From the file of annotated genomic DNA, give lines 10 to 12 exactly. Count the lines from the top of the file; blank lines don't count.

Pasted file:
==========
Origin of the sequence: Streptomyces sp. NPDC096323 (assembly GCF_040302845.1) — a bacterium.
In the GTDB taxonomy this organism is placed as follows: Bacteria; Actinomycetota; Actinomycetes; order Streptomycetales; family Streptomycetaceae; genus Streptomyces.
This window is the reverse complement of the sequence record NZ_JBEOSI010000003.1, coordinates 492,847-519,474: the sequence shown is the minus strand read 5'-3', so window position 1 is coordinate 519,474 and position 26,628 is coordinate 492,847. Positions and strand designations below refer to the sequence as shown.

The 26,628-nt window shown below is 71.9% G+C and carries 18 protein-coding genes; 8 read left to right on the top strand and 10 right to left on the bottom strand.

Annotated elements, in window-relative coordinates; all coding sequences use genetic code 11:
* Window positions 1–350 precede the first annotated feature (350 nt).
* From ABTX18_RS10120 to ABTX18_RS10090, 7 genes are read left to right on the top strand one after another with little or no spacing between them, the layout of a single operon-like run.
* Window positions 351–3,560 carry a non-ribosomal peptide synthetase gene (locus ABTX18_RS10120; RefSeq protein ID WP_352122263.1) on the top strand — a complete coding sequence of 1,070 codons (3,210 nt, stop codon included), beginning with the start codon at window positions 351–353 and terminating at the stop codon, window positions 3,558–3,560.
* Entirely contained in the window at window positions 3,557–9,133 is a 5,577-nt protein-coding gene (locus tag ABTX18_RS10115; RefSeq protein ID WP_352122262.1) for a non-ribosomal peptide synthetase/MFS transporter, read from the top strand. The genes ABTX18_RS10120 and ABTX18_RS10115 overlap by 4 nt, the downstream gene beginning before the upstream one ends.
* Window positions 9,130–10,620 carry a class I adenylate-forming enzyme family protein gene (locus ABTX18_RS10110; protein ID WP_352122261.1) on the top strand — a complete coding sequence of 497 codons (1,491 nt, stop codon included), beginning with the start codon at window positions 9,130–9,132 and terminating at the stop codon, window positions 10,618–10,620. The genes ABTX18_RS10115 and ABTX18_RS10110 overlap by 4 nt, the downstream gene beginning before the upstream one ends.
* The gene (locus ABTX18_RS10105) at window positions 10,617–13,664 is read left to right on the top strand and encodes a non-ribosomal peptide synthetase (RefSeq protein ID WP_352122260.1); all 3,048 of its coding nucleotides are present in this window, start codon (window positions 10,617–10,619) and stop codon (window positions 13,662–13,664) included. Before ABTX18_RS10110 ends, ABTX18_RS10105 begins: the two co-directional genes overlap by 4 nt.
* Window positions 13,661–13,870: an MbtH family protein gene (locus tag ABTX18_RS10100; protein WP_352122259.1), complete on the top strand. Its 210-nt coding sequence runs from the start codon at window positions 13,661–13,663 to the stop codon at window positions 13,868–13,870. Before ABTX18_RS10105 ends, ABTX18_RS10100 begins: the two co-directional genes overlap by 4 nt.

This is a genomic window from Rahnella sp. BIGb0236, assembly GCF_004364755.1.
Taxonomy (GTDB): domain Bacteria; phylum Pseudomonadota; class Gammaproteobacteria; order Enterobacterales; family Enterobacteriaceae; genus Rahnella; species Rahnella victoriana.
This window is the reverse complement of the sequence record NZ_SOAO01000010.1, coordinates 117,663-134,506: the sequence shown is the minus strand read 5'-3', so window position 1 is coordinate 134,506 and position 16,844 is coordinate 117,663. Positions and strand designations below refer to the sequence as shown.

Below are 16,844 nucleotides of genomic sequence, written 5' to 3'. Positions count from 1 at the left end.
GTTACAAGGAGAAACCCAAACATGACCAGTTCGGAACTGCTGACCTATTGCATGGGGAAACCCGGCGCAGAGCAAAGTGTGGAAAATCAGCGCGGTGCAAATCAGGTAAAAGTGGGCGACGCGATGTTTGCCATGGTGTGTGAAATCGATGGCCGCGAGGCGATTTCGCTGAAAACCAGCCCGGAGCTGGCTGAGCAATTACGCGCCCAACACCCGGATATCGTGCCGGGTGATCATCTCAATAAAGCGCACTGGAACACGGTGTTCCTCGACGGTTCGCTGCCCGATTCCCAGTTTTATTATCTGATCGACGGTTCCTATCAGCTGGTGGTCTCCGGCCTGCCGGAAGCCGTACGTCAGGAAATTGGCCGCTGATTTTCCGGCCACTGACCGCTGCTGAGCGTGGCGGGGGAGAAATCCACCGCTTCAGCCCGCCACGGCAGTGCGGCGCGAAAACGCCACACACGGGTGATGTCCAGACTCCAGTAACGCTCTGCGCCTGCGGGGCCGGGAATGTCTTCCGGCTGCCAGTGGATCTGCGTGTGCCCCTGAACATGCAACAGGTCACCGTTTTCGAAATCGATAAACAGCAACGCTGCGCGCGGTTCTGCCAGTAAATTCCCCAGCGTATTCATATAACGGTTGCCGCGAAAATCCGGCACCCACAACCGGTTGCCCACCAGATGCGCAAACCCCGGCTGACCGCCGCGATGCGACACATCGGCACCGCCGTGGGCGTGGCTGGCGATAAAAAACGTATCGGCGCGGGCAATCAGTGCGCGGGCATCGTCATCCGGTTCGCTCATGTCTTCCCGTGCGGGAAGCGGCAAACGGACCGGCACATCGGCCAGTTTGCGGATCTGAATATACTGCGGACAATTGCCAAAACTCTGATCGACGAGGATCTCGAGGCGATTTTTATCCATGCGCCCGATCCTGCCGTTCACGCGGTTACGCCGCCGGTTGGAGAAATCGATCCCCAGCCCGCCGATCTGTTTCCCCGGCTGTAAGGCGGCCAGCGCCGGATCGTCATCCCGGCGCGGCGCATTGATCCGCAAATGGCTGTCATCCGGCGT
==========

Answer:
* Window positions 9,130–10,620 carry a class I adenylate-forming enzyme family protein gene (locus ABTX18_RS10110; protein ID WP_352122261.1) on the top strand — a complete coding sequence of 497 codons (1,491 nt, stop codon included), beginning with the start codon at window positions 9,130–9,132 and terminating at the stop codon, window positions 10,618–10,620. The genes ABTX18_RS10115 and ABTX18_RS10110 overlap by 4 nt, the downstream gene beginning before the upstream one ends.
* The gene (locus ABTX18_RS10105) at window positions 10,617–13,664 is read left to right on the top strand and encodes a non-ribosomal peptide synthetase (RefSeq protein ID WP_352122260.1); all 3,048 of its coding nucleotides are present in this window, start codon (window positions 10,617–10,619) and stop codon (window positions 13,662–13,664) included. Before ABTX18_RS10110 ends, ABTX18_RS10105 begins: the two co-directional genes overlap by 4 nt.
* Window positions 13,661–13,870: an MbtH family protein gene (locus tag ABTX18_RS10100; protein WP_352122259.1), complete on the top strand. Its 210-nt coding sequence runs from the start codon at window positions 13,661–13,663 to the stop codon at window positions 13,868–13,870. Before ABTX18_RS10105 ends, ABTX18_RS10100 begins: the two co-directional genes overlap by 4 nt.